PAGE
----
HTML and CSS Reference
In-Depth Information
Chapter 5
Embedding Media
Chapter 4 was all about adding text content to your web pages, but now it's time to put the “multi” in
“multimedia” with pictures, sound, and motion.
The very first image appeared on the Web in 1992 and they've been with us ever since. It wasn't long
before people started finding ways to put audio and video online too, but there has always been one
primary obstacle: web browsers couldn't play them. Although the browsers could handle ordinary static
images natively, additional plug-in applications were required to handle richer media. That's changing in
HTML5. You'll meet the audio and video elements in this chapter, and see how they can join the time-
honored img element to enrich your pages with more than just words and pixels.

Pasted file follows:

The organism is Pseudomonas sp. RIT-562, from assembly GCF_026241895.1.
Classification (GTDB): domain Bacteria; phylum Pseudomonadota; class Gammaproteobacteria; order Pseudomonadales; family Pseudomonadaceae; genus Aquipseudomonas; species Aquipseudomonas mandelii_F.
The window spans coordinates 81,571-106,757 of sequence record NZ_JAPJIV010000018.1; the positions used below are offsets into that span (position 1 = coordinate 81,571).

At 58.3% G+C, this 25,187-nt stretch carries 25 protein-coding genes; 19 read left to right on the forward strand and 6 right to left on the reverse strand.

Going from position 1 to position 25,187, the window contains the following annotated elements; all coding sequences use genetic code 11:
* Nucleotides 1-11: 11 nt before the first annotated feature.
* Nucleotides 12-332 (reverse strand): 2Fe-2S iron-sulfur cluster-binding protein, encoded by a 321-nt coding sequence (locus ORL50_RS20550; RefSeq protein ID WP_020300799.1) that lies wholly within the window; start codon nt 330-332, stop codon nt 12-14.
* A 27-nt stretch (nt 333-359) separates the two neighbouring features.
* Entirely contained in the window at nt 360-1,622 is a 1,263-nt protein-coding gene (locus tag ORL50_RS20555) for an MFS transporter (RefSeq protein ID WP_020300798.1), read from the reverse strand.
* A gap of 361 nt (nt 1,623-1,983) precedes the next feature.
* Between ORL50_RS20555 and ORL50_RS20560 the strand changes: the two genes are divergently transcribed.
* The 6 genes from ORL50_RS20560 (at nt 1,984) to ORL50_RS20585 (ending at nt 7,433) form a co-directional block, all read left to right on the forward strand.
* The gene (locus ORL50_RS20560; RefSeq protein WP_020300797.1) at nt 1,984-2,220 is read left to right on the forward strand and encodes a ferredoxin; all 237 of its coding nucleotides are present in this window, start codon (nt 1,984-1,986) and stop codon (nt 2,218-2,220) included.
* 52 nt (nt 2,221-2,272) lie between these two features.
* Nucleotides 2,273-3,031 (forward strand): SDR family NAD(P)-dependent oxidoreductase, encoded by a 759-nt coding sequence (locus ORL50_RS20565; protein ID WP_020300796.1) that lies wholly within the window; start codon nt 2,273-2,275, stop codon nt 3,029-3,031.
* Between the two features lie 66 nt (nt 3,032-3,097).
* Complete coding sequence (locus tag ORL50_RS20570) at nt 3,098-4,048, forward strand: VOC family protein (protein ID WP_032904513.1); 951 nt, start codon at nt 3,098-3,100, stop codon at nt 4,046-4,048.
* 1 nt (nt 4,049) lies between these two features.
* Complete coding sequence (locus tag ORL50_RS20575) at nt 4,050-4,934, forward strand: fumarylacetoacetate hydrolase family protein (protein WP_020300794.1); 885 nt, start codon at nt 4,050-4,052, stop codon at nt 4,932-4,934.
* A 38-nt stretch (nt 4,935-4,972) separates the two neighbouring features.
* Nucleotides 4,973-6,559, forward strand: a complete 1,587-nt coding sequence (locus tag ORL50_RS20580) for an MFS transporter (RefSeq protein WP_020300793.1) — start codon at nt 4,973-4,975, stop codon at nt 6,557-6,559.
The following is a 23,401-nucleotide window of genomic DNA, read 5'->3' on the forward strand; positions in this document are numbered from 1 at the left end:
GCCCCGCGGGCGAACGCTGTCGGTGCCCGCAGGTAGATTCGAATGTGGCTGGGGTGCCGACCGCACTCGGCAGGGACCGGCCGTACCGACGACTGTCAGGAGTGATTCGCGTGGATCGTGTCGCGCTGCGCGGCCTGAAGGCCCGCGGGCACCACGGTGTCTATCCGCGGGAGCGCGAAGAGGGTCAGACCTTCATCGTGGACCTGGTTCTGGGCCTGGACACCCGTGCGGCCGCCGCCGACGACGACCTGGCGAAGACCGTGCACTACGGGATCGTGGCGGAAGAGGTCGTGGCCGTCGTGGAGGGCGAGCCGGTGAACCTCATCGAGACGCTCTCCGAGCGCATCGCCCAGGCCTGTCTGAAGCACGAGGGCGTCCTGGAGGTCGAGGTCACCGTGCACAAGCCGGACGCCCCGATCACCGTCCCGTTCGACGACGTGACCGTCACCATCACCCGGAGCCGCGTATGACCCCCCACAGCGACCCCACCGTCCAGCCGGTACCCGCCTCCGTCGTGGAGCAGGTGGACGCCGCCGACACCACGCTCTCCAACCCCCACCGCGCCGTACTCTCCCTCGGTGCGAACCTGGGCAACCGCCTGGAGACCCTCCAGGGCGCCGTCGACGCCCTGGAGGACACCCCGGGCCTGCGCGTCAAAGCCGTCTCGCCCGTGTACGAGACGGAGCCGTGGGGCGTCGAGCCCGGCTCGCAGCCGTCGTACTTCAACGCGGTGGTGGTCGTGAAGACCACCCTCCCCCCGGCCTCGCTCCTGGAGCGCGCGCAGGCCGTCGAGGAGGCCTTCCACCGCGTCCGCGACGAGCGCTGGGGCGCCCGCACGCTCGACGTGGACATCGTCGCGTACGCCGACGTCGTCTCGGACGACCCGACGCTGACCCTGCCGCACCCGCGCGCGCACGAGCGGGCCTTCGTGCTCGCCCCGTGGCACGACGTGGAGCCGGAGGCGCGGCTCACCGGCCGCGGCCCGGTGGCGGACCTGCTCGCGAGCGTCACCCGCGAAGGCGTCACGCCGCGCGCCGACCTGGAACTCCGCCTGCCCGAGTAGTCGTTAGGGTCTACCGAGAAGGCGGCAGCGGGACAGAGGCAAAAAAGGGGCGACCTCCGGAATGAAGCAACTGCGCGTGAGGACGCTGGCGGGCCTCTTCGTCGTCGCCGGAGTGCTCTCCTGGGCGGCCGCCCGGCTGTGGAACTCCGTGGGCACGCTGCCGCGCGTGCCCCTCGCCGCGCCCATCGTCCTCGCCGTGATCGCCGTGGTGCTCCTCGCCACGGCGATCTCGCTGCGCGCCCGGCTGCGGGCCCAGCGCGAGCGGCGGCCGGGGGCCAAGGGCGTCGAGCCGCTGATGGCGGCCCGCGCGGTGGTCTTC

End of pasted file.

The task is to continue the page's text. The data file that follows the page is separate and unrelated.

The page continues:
Playing sound and video without a plug-in is certainly a leap forward for the Web, but plug-ins still serve a
purpose for other, more complicated duties. Great things can be accomplished with programs like Adobe's
Flash and Microsoft's Silverlight, creating dynamic, interactive, immersive experiences beyond simple
sound and motion. Plug-ins aren't going extinct any time soon, and this chapter will show you how to
embed that external content into your web pages.
The third-party plug-in isn't dead, but HTML5 does add one more nail to its coffin. The canvas element
creates a live surface where, with the help of JavaScript, web authors can draw complex graphics native to
the browser, even duplicating some of those dynamic, interactive, immersive experiences that required a
plug-in not so long ago. We can't possibly cover all there is to know about creating dynamic graphics with
canvas in the pages of this topic, but we'll give you a brief introduction to set you on your way.
But first: images.
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